Democratization in the Middle East: Experiences, Struggles, Challenges

By Amin Saikal; Albrecht Schnabel | Go to book overview

Notes
1
See Fuad Zakaria, “The Rise of Illiberal Democracy,” Foreign Affairs, vol. 76, November–December, 1997, pp. 22–43. See also Quintan Wiktorowicz, “The Limits of Democracy in the Middle East: The Case of Jordan,” Middle East Journal, vol. 53, no. 4, Autumn 1999, pp. 606–20; Beverly Milton-Edwards, “Façade Democracy and Jordan,” British Journal of Middle Eastern Studies, vol. 20, no. 2, 1993, pp. 191–203; and Iliya Harik, “Pluralism in the Arab world,” Journal of Democracy, vol. 5, no. 3, July 1994, pp. 43–56.
2
The only possible exception is Lebanon, during the period between the mid-1950s until the outbreak of the civil war in 1975, and the presently emerging opposition and its acceptance in Jordan. In the first weeks of January 2000 a heated debate between opposition elements and the prime minister took place. Opposition deputies accused the prime minister and his family of engaging in corruption and demanded his resignation, which he resisted; they also demanded that the judiciary should investigate the matter. Such a debate is unprecedented in any Arab country, where opposition is usually repressed by violence. The event was hailed by many Arab intellectuals as a great step forward toward a genuine democratization process in Jordan.
3
See Jordan Times, 13 January 2000, p. 1; Abdelfattah Rashdan, “Recent Developments in Democratization in the Middle East: The Case of Jordan,” METU Studies in Development, vol. 3, 1997, pp. 413–28.
4
Quintan Wiktorowicz states: “I use the term democracy to denote a political system where popular political participation, civil liberties, and civil rights are protected by law and the enforcement of that law,” in “The Limits of Democracy in the Middle East: The Case of Jordan,” p. 606.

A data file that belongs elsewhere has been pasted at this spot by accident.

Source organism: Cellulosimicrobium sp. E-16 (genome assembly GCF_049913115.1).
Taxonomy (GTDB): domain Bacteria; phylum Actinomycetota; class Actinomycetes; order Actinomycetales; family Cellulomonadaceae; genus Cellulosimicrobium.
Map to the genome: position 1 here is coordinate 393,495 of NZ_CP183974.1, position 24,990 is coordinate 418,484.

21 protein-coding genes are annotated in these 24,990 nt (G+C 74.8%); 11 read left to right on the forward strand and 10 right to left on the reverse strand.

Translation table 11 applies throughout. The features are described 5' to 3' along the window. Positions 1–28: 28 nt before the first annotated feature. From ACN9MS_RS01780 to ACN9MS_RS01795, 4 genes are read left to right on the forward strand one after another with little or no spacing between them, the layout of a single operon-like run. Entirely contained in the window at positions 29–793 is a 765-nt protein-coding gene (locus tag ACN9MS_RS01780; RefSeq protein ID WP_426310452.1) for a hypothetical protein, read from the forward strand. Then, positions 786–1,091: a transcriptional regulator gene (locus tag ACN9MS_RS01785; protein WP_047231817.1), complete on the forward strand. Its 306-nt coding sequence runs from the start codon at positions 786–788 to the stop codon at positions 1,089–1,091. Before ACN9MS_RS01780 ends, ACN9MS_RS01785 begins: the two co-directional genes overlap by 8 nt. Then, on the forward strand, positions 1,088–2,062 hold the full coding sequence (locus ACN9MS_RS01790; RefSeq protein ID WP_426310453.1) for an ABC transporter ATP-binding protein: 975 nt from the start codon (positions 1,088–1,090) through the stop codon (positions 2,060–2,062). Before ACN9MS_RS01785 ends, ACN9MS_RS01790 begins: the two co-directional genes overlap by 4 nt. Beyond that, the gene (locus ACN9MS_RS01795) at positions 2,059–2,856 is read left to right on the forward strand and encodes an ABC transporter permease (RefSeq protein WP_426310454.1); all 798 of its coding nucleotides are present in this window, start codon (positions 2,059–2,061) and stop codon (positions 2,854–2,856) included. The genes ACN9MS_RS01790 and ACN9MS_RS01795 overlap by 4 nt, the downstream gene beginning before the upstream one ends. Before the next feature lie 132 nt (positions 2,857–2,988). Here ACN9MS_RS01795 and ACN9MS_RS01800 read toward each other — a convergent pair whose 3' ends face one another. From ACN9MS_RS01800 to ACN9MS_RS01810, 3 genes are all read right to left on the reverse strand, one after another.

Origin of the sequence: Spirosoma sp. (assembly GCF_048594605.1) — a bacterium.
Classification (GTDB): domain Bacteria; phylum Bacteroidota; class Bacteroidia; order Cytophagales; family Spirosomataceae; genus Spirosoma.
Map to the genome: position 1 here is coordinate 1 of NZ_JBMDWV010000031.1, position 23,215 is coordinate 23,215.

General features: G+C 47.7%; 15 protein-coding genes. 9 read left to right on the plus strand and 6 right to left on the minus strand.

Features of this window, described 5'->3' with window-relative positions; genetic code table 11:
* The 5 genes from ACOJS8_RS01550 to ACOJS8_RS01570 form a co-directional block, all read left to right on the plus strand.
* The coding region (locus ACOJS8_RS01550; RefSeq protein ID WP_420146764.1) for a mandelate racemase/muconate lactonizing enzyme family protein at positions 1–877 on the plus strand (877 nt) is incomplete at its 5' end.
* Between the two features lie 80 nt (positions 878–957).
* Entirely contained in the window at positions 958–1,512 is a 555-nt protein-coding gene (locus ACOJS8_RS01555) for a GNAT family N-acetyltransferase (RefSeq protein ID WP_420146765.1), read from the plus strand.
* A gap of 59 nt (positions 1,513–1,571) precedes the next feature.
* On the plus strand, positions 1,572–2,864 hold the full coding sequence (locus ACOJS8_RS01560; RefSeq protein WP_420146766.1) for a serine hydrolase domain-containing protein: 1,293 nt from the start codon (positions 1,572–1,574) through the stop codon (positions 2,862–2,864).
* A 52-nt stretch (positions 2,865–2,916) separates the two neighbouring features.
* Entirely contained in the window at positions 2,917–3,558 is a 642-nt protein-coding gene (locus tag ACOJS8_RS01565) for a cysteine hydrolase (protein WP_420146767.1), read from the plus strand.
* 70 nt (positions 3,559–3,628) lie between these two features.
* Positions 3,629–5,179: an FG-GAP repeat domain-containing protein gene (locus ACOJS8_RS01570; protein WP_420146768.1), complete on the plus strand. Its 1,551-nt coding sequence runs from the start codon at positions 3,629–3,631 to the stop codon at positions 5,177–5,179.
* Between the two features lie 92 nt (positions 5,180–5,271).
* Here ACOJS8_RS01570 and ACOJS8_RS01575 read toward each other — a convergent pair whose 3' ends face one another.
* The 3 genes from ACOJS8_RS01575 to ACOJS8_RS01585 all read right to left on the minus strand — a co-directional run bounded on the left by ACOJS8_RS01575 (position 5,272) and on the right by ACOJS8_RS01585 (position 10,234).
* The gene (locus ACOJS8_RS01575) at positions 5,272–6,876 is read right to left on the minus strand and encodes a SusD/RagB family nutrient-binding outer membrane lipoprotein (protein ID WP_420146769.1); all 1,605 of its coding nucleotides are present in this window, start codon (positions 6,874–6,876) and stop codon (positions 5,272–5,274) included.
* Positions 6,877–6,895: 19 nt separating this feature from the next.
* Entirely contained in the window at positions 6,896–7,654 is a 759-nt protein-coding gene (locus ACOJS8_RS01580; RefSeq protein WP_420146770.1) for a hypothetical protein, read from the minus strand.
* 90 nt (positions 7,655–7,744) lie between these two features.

5
For a distinction between what is meant by democracy and by liberalism, see Zakaria, “The Rise of Illiberal Democracy,” pp. 22–43; and Marc Piattner, “From Liberalism to Liberal Democracy,” Journal of Democracy, vol. 10, no. 3, July 1999, pp. 121–34. Most Arab countries go through the process of electing deputies to a legislative assembly, which is given different names in each country. However, many of these assemblies are no more than a rubber stamp to legitimize the actions of the executive branch. Debates are a mere formality. In essence many are arenas for the executive to present issues to the public through the legislature and give them some publicity. Exceptions where genuine debate occurs are Jordan and Lebanon.
6
The term “institutionalization” is used here to denote a process whereby decisions in public life are taken not by an individual but through a formalized rational procedure in a freely elected legislative body.
7
The term “liberality” refers to a certain measure of liberalism in the conduct of public life.
8
The situation may be similar to that in some European monarchical regimes of the nineteenth century that later evolved into liberal democracies.
9
On this point see Wiktorowicz, “The Limits of Democracy in the Middle East,” p. 608, and also Glenn Robinson, who calls Jordan's liberalization “defensive democratization” in “Defensive Democratization in Jordan,” International Journal of Middle East Studies, vol. 30, 1998, pp. 387–410.
10
In most Arab countries the presence of a constitution does not necessarily guarantee human rights in general or the freedom of expression in particular. At times a particular regime may allow a certain space for debate and opposing opinions; yet that depends on themoodofthedayandcanchangeatanytime.
11
See David Roberts, “The Background and the Role of the Ba'th in Syria,” presented at the conference on “Politics and the Economy in Syria,” London, SOAS, 20 May 1987; “The Republic of Syria,” in Don Peretz, The Middle East Today, 4th edn, New York: Praeger, 1983, pp. 396–427.

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